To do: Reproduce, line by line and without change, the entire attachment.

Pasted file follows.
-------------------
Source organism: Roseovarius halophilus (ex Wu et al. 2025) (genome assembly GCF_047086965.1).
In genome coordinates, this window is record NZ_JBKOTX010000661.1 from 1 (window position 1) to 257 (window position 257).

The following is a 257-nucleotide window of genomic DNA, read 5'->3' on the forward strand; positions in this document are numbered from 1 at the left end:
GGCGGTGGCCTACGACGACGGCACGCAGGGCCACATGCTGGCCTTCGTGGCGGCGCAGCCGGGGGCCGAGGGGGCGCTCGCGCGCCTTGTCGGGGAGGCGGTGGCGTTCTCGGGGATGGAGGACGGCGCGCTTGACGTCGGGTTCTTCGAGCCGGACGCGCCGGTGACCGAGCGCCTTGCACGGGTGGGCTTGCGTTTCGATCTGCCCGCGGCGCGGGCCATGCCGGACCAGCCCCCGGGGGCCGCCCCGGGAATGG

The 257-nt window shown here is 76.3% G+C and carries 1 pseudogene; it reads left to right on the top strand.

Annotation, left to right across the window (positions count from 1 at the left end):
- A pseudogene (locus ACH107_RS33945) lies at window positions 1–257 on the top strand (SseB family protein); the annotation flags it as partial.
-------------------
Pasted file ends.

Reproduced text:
Source organism: Roseovarius halophilus (ex Wu et al. 2025) (genome assembly GCF_047086965.1).
In genome coordinates, this window is record NZ_JBKOTX010000661.1 from 1 (window position 1) to 257 (window position 257).

The following is a 257-nucleotide window of genomic DNA, read 5'->3' on the forward strand; positions in this document are numbered from 1 at the left end:
GGCGGTGGCCTACGACGACGGCACGCAGGGCCACATGCTGGCCTTCGTGGCGGCGCAGCCGGGGGCCGAGGGGGCGCTCGCGCGCCTTGTCGGGGAGGCGGTGGCGTTCTCGGGGATGGAGGACGGCGCGCTTGACGTCGGGTTCTTCGAGCCGGACGCGCCGGTGACCGAGCGCCTTGCACGGGTGGGCTTGCGTTTCGATCTGCCCGCGGCGCGGGCCATGCCGGACCAGCCCCCGGGGGCCGCCCCGGGAATGG

The 257-nt window shown here is 76.3% G+C and carries 1 pseudogene; it reads left to right on the top strand.

Annotation, left to right across the window (positions count from 1 at the left end):
- A pseudogene (locus ACH107_RS33945) lies at window positions 1–257 on the top strand (SseB family protein); the annotation flags it as partial.